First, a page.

Hilton Hotels Corporation Eat Right
By Al Ferrone Sr Director F&B Marketing, Hilton | October 28, 2008
Food is not only supposed to be good for you, but it is also supposed to taste good. I often think about why the Europeans aren't as enthusiastic as the Americans about the new diet fads. Can you imagine going to France or Italy and telling their residents to stop eating bread or pasta? They would run you out of the country on a baguette and revoke your visa.
As I travel through the supermarket's precious aisle space, I notice that items are being replaced with reformulated products that have been altered for the low-carb fad that food makers are convinced is here to stay. There are low-carb potato chips, low-carb cookies, low-carb ice cream and even low-carb pizza. Since I'm Italian, this goes against everything I understand about food. Give me a break! Do the manufacturers of these foods think that people who eat these kinds of products are really looking for a lifestyle change or if they are just looking for a temporary indulgence while they're on temporary diets?
Beverage companies have ventured down the same path. There's low-carb beer, lower-than-low-carb beers and soft drinks that went from diet to zero everything.
Other diets have also become popular. The South Beach diet is one of the more popular ones that add to the diet confusion. What if I don't live in South Beach Miami and live in Minnesota? Is the South Beach diet right for me? Of course, that's a rhetorical question, in case you were wondering.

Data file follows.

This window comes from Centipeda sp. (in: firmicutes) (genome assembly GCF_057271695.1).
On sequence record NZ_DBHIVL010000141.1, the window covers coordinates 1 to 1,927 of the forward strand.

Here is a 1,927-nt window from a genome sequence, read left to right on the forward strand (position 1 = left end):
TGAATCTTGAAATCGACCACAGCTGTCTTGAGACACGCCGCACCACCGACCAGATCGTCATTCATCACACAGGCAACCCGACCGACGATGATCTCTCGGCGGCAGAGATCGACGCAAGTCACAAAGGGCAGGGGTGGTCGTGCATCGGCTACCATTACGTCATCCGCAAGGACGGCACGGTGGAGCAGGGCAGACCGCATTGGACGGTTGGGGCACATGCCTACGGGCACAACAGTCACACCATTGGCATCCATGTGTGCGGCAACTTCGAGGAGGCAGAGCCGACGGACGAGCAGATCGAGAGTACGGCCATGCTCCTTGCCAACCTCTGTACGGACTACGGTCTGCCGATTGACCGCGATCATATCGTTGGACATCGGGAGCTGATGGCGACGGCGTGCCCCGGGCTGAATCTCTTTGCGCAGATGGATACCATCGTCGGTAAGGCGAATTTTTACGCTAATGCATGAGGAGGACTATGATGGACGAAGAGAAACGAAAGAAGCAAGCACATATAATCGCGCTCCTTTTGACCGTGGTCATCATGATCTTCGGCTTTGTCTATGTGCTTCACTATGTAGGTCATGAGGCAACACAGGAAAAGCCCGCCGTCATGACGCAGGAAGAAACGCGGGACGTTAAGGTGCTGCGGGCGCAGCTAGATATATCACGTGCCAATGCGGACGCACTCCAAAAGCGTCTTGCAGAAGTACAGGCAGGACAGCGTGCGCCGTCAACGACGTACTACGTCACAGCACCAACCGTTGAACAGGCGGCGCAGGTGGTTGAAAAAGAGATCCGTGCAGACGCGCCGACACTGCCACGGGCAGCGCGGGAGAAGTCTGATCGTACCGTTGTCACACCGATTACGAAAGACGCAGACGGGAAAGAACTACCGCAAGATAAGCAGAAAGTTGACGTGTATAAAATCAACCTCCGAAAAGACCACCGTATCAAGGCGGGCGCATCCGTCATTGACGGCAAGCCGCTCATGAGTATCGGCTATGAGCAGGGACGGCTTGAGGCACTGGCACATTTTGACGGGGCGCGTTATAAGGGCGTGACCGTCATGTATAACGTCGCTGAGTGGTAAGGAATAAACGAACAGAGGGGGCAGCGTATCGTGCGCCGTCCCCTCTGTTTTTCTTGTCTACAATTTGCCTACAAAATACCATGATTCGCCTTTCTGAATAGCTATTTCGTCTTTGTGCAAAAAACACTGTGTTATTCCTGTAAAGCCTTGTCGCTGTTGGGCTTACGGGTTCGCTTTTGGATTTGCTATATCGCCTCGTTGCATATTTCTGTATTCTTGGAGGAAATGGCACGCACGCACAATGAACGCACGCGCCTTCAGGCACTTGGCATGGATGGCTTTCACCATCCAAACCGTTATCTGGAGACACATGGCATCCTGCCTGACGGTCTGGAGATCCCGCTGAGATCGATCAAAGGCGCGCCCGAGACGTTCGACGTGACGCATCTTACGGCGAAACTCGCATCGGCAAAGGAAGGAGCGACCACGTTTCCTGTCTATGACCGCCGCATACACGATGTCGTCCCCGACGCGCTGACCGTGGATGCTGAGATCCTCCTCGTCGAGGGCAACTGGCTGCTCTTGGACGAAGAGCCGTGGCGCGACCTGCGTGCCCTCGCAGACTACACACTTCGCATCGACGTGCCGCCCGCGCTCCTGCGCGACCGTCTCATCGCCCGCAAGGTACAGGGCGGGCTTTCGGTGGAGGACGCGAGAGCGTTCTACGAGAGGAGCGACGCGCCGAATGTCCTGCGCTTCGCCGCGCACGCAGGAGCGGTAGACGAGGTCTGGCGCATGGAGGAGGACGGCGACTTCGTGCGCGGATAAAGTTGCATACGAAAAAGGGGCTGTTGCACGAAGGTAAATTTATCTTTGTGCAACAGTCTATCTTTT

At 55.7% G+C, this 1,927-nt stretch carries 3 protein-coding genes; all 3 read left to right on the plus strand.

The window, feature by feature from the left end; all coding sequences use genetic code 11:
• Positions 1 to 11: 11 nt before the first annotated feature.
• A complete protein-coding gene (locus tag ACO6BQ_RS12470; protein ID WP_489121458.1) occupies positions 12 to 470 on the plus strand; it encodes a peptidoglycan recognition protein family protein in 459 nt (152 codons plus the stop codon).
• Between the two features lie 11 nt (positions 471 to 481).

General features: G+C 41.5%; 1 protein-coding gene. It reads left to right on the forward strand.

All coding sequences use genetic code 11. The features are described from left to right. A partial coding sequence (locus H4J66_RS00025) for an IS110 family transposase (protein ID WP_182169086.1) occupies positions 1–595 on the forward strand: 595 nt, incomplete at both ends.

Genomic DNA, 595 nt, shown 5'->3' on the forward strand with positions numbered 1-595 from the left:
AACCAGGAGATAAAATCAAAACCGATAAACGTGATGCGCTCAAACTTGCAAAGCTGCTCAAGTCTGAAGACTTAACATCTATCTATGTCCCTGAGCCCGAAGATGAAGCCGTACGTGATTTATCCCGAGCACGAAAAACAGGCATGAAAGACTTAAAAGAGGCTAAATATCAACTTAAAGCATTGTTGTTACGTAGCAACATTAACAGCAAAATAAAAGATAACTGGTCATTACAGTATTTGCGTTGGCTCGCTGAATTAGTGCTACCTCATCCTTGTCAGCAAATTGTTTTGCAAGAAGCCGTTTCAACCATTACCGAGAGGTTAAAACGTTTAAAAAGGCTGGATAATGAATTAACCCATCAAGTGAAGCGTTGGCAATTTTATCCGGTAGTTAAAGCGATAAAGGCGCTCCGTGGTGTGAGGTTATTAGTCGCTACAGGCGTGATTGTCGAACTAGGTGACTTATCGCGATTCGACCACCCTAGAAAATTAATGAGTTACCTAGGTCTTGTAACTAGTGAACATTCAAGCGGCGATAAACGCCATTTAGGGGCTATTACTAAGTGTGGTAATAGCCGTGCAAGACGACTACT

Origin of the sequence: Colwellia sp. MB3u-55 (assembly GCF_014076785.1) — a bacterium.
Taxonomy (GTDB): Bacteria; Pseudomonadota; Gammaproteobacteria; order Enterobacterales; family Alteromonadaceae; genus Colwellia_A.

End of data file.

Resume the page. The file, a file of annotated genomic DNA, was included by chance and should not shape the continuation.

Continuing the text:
I am not saying that these diets do not work. They do. The question I have is "How long can the public remain on these diets?" As we now know, not very long. Fad diets can be very strict and regimented, and the moment a person stops adhering to them, the battle of the bulge starts all over again. In the height of fad diets, fast-food chains are still seeing healthy sales. The only ones who really complained about the Atkins diet were certain doughnut manufacturers whose problems ran deeper than the low-carb hype.
To further confuse matters, a high-carb diet fad had the government announcing that it was in the process of reworking the nutrition food pyramid. Subsequently, since the new pyramid was introduced, things have become more confusing.
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